<img height="1" width="1" style="display:none" src="https://www.facebook.com/tr?id=1148227851863248&amp;ev=PageView&amp;noscript=1">

Contractors - Do You Have Proper Insurance Coverage?

Posted by Kristin Bowen on Jul 24, 2019 9:54:27 AM

GettyImages-535322104.jpgAt West Bend, we’re proud of our broad base of knowledge when it comes to understanding commercial risks. Over the years, we’ve developed extensive expertise in certain risks and the skills needed to underwrite them. Because of this, our underwriters know and understand what insurance coverages are necessary to protect contractors. Learn more about the type of trades we cover.


What are some insurance coverages to consider?

Voluntary Property Damage provides coverage for damage to property in the care, custody, or control of the insured. The property damage must be caused by an occurrence and result from operations that are a part of the insured’s business and take place away from any premises the insured rents, owns or occupies. 

Let’s look at how this coverage works:

 The insured was hired to clean a customer’s carpet. In the process of doing so, the insured damaged the carpet. Normally, the claim wouldn’t be covered due to the Care, Custody, or Control exclusion. If Voluntary Property Damage is purchased, however, it would cover the loss after the deductible is applied.

Contracting Errors and Omissions (E&O) covers:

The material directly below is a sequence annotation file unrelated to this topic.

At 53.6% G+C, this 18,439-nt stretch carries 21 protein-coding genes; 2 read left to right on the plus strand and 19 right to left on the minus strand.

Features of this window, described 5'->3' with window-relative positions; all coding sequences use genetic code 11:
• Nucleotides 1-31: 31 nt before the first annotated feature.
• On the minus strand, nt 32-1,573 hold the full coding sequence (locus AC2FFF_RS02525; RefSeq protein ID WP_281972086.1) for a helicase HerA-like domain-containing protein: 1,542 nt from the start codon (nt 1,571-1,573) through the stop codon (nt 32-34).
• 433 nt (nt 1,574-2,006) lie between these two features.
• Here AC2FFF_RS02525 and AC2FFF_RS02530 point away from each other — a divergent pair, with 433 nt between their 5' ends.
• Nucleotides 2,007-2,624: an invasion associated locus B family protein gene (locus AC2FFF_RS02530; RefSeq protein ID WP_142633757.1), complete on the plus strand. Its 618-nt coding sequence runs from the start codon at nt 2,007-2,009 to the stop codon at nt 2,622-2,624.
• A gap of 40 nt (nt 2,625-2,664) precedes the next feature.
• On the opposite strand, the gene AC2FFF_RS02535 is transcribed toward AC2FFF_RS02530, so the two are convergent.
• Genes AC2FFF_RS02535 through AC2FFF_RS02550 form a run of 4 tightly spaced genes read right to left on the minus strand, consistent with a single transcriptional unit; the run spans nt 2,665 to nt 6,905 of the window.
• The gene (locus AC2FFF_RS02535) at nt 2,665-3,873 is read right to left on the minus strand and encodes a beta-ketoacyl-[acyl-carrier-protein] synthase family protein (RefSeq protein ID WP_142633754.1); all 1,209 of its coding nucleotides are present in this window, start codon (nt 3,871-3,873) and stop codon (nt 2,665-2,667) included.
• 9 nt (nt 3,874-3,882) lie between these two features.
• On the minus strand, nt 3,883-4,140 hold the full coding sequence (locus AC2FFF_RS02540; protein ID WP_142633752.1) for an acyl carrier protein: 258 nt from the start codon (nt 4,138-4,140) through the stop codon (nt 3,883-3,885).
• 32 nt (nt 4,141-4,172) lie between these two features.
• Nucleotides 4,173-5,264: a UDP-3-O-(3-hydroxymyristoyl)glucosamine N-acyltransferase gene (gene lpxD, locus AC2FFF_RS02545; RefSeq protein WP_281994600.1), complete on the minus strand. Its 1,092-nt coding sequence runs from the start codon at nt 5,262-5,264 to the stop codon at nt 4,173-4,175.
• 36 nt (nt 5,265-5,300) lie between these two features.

• The costs to redo faulty work, including the cost of labor and materials.
  • Damage for the contractor’s faulty workmanship, materials, or products. This may include design.

 This example illustrates how E&O coverage works.

The insured just completed a $75,000 electrical wiring renovation. Six months later, an electrical fire causes considerable damage. The cause is determined to be improper installation of the wiring. While the damage to the building is covered under the General Liability policy, the cost of labor and materials needed to redo the work isn’t. E&O coverage would respond not only to the costs associated with redoing the insured’s work, but also to the costs of the corresponding materials.  A deductible applies.

Topics: Insurance, Risk Management

If you’re a content writer and would like to contribute to our blog, click here to read our guidelines.